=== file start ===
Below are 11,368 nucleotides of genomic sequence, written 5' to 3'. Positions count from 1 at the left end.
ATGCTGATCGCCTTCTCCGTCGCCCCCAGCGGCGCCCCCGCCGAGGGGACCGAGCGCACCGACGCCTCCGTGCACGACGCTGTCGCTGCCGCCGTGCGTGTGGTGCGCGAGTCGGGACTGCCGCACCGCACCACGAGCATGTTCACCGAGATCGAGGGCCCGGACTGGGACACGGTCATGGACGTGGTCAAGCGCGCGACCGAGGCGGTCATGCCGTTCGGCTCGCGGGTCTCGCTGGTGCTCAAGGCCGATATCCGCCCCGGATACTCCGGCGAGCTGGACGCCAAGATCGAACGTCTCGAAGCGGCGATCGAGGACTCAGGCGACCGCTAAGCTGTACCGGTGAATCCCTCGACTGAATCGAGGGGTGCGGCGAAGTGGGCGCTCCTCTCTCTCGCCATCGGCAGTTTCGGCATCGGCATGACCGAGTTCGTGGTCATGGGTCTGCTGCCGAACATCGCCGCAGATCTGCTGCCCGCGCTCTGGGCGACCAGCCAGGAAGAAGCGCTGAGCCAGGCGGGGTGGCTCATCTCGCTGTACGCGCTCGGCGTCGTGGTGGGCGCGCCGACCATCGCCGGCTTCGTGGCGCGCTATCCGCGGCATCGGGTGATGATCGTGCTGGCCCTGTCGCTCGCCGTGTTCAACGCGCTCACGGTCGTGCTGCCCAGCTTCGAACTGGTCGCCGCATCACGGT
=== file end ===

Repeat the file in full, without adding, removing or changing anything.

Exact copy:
Below are 11,368 nucleotides of genomic sequence, written 5' to 3'. Positions count from 1 at the left end.
ATGCTGATCGCCTTCTCCGTCGCCCCCAGCGGCGCCCCCGCCGAGGGGACCGAGCGCACCGACGCCTCCGTGCACGACGCTGTCGCTGCCGCCGTGCGTGTGGTGCGCGAGTCGGGACTGCCGCACCGCACCACGAGCATGTTCACCGAGATCGAGGGCCCGGACTGGGACACGGTCATGGACGTGGTCAAGCGCGCGACCGAGGCGGTCATGCCGTTCGGCTCGCGGGTCTCGCTGGTGCTCAAGGCCGATATCCGCCCCGGATACTCCGGCGAGCTGGACGCCAAGATCGAACGTCTCGAAGCGGCGATCGAGGACTCAGGCGACCGCTAAGCTGTACCGGTGAATCCCTCGACTGAATCGAGGGGTGCGGCGAAGTGGGCGCTCCTCTCTCTCGCCATCGGCAGTTTCGGCATCGGCATGACCGAGTTCGTGGTCATGGGTCTGCTGCCGAACATCGCCGCAGATCTGCTGCCCGCGCTCTGGGCGACCAGCCAGGAAGAAGCGCTGAGCCAGGCGGGGTGGCTCATCTCGCTGTACGCGCTCGGCGTCGTGGTGGGCGCGCCGACCATCGCCGGCTTCGTGGCGCGCTATCCGCGGCATCGGGTGATGATCGTGCTGGCCCTGTCGCTCGCCGTGTTCAACGCGCTCACGGTCGTGCTGCCCAGCTTCGAACTGGTCGCCGCATCACGGT